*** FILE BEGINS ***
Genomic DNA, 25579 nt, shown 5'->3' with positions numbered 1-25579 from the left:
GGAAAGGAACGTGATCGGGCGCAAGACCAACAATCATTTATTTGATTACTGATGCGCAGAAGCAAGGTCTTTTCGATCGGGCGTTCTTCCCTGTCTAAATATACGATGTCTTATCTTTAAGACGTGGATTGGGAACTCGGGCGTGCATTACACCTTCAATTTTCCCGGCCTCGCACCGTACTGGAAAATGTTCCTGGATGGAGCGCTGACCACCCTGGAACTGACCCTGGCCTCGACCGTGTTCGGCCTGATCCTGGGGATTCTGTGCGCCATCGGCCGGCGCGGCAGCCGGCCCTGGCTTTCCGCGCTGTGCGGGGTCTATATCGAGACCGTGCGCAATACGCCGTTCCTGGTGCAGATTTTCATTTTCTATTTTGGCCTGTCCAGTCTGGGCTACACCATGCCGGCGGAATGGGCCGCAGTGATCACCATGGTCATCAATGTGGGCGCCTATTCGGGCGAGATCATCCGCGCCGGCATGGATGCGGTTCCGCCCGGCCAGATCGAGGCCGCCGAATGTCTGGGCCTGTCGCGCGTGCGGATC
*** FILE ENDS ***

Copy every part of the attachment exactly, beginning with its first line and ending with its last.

Genomic DNA, 25579 nt, shown 5'->3' with positions numbered 1-25579 from the left:
GGAAAGGAACGTGATCGGGCGCAAGACCAACAATCATTTATTTGATTACTGATGCGCAGAAGCAAGGTCTTTTCGATCGGGCGTTCTTCCCTGTCTAAATATACGATGTCTTATCTTTAAGACGTGGATTGGGAACTCGGGCGTGCATTACACCTTCAATTTTCCCGGCCTCGCACCGTACTGGAAAATGTTCCTGGATGGAGCGCTGACCACCCTGGAACTGACCCTGGCCTCGACCGTGTTCGGCCTGATCCTGGGGATTCTGTGCGCCATCGGCCGGCGCGGCAGCCGGCCCTGGCTTTCCGCGCTGTGCGGGGTCTATATCGAGACCGTGCGCAATACGCCGTTCCTGGTGCAGATTTTCATTTTCTATTTTGGCCTGTCCAGTCTGGGCTACACCATGCCGGCGGAATGGGCCGCAGTGATCACCATGGTCATCAATGTGGGCGCCTATTCGGGCGAGATCATCCGCGCCGGCATGGATGCGGTTCCGCCCGGCCAGATCGAGGCCGCCGAATGTCTGGGCCTGTCGCGCGTGCGGATC